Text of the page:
India watches keenly as Lanka goes to polls

Today, India’s south-eastern neighbour, Sri Lanka, is going for its eighth presidential election.

India watches keenly as Lanka goes to polls

Wooing women: Candidates are promising unprecedented gender reforms.

SY Quraishi

SY Quraishi
Former Chief Election Commissioner

Today, India’s south-eastern neighbour, Sri Lanka, is going for its eighth presidential election. Out of a population of 22 million, 16 million are voters, including 3,00,000 first-time voters. There is a phenomenal increase of polling booths from 35,000 in 2015 to 45,000. These presidential elections are considered crucial for the future of democracy in the country. 

A record number of 35 candidates, twice the number in 2015, are contesting the elections. The earlier record of 22 candidates in 2010 has been left behind. To accommodate such a long list, 66 cm long ballot paper is being used. The pool of candidates, for the first time, does not feature the sitting President, Prime Minister and Leader of Opposition contesting for the post! 

Amongst the 35 candidates, the four prominent candidates are Gotabaya Rajapaksa (SLPP, a Sinhalese-Buddhist nationalist party), Sajith Premadasa (joint candidate of UNF), Anura Kummara Dissanayake (JVP, a leftist party) and Mahesh Senanayake (former army commander). But the contest remains mainly between the first two candidates — Rajapaksa and Premadasa. With Gotabaya Rajapaksa, a former defence minister and brother of Mahinda Rajapaksa, and Sajith Premadasa, housing minister and son of the first lower caste Prime Minister Ranasinghe Premadasa, both the candidates have their roots well entrenched in the political system. 

Banking upon his role in putting an end to a bloody civil war that rocked the nation for three decades, Rajapaksa exploited the prevailing insecurity amongst the masses after the April Easter terror attacks. On the other side, Premadasa has portrayed himself as a people-friendly person who is against corruption. He factored in the worsening economic situation of the country strategically, avoiding a faceoff on the topic of national security, the main poll plank of his rival.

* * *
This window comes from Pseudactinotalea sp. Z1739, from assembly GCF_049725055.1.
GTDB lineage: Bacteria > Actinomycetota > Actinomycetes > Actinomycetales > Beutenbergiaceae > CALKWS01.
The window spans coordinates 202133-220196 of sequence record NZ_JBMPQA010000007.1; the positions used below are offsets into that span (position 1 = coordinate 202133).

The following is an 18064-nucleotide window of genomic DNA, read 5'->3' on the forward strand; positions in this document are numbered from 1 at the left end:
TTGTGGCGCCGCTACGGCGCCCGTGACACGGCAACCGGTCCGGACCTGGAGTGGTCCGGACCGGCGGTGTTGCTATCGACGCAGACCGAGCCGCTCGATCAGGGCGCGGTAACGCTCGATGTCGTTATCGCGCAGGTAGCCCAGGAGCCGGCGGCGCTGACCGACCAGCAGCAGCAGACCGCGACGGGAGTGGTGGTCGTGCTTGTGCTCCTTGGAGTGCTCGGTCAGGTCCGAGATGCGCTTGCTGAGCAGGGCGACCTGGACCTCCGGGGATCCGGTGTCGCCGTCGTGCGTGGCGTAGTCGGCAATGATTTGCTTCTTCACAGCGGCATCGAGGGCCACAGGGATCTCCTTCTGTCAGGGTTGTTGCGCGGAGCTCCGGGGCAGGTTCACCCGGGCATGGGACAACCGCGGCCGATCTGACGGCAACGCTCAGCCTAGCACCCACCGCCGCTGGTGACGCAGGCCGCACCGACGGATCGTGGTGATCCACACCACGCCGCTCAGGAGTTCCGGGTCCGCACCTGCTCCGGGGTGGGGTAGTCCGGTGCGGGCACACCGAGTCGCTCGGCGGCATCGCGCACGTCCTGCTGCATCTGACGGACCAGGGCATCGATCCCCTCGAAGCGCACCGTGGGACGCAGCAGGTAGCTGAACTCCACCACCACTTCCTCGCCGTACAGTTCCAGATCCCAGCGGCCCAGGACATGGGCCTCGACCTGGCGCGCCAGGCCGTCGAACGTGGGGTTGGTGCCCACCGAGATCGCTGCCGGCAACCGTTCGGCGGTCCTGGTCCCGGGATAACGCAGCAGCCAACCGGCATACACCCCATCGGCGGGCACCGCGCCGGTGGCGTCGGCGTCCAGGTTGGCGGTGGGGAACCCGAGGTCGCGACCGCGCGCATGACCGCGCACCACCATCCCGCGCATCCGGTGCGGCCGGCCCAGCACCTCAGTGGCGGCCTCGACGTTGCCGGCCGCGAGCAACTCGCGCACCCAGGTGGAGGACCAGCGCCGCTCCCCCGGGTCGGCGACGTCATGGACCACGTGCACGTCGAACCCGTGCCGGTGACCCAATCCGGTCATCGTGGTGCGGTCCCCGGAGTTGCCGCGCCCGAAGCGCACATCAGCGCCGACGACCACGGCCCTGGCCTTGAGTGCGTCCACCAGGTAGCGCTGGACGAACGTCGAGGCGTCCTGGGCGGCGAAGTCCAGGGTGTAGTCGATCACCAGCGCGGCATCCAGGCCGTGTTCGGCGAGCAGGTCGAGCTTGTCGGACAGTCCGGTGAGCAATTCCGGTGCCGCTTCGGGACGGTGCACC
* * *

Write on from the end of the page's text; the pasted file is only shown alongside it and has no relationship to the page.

Sinhalese, predominantly Buddhist, who constitute 75 per cent of the population, outrightly support Rajapaksa. However, with the other two candidates, namely Dissanayake and Senanayake, in the fore, diversion of votes is inevitable, making the competition between Rajapaksa and Premadasa stiffer.

Premadasa has largely mobilised the poor and minority communities, including Tamils and Muslims — comprising 25 per cent of the population — through his welfare-oriented manifesto. The minorities, especially, are wary of Rajapaksa as he carries the burden of human rights violation accusations against Tamilians and his proximity to the military.

There is only one woman candidate, Ajantha Perera. For a country that gave the world its first woman prime minister and one of the first female presidents, this is quite startling. Comprising 51.4 per cent of the voting population (higher than India), if every woman decides to vote for her, she can win the elections.